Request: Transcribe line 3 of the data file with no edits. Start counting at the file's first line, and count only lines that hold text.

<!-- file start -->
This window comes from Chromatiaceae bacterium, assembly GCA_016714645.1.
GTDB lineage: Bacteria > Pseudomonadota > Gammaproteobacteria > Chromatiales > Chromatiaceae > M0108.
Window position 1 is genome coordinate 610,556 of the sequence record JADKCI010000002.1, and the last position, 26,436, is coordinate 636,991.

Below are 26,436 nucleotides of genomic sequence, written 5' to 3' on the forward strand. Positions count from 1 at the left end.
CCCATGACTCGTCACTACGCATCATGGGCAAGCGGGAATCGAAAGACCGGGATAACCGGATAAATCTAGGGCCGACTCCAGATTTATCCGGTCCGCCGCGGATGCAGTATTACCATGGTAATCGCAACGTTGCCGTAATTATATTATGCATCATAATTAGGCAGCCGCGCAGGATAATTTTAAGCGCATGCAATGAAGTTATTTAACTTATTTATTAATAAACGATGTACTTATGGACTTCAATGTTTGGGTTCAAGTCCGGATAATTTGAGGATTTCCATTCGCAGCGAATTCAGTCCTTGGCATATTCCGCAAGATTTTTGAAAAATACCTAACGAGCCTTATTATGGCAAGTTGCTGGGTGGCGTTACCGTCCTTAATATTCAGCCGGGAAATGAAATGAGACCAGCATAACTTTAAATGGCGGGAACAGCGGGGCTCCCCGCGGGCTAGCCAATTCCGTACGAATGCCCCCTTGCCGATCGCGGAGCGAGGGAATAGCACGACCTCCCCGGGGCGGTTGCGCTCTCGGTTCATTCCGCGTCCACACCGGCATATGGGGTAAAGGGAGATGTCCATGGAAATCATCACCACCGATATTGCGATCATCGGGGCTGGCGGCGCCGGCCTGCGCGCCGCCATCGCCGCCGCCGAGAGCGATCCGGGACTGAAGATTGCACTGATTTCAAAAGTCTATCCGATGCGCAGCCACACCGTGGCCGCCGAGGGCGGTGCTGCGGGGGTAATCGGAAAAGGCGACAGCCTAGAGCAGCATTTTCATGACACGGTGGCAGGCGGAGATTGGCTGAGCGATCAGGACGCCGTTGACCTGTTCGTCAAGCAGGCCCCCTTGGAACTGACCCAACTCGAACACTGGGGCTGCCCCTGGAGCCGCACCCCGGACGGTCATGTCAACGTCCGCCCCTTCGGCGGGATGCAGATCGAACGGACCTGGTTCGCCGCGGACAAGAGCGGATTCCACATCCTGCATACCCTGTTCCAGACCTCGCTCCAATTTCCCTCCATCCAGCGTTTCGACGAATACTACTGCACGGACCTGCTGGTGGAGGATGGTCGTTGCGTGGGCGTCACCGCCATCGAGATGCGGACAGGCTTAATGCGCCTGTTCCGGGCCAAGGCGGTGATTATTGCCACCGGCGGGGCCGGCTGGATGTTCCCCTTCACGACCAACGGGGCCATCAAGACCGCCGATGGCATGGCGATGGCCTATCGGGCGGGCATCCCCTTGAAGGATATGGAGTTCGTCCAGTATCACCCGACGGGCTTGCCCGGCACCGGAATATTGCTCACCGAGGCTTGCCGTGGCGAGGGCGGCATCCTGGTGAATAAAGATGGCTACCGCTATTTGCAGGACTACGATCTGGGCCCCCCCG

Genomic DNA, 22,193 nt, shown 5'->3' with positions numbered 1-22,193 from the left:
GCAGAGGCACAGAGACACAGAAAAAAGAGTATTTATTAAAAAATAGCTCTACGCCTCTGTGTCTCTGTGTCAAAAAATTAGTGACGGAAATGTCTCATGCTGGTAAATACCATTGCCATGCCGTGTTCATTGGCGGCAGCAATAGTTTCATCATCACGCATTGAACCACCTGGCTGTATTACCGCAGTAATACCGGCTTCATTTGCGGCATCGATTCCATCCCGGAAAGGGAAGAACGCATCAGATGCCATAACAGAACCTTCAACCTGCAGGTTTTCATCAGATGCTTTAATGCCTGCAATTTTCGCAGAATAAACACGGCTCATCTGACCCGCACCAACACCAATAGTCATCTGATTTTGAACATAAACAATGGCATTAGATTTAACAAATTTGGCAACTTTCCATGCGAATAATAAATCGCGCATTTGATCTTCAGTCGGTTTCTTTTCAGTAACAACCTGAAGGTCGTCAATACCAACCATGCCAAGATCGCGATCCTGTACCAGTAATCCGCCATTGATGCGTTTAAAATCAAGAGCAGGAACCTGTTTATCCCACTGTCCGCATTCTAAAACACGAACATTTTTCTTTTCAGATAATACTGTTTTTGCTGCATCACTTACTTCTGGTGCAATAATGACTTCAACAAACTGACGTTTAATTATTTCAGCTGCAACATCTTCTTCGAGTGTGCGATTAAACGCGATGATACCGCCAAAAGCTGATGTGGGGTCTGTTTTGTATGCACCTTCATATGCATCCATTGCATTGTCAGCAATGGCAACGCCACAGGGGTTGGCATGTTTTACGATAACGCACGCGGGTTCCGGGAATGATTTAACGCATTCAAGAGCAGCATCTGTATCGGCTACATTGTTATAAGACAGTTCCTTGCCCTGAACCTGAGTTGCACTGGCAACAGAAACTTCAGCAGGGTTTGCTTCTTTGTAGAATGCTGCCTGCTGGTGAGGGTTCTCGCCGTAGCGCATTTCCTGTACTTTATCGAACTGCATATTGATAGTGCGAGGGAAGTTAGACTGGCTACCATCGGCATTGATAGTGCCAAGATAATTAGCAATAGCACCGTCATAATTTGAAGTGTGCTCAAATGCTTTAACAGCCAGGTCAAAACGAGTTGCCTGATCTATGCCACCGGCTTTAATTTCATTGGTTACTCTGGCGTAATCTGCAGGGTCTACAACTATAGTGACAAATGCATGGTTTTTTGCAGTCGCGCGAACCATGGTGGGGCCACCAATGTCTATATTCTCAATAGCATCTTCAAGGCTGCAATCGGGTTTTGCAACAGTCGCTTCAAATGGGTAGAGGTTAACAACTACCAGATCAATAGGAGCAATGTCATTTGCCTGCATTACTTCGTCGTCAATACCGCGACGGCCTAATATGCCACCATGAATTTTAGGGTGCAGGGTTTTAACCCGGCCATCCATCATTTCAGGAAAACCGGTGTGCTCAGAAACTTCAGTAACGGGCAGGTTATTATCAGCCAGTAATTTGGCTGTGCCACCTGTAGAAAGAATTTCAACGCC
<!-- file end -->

Window position 1 is genome coordinate 610,556 of the sequence record JADKCI010000002.1, and the last position, 26,436, is coordinate 636,991.